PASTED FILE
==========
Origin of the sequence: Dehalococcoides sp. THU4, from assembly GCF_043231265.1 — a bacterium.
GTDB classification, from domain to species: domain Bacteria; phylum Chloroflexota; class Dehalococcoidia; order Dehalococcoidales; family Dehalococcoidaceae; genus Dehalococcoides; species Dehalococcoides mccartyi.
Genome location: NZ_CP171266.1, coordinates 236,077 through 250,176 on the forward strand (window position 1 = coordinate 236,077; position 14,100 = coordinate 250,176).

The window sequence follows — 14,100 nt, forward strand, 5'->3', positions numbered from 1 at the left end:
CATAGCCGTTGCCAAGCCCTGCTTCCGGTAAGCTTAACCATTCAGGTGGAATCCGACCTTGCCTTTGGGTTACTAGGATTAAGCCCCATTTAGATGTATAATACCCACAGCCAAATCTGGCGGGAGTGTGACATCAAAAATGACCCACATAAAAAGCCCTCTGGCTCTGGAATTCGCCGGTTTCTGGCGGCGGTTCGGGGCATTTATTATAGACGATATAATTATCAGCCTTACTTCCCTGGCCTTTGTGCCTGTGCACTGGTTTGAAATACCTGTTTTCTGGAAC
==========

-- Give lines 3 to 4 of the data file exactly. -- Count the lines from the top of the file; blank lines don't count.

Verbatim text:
Genome location: NZ_CP171266.1, coordinates 236,077 through 250,176 on the forward strand (window position 1 = coordinate 236,077; position 14,100 = coordinate 250,176).

The window sequence follows — 14,100 nt, forward strand, 5'->3', positions numbered from 1 at the left end: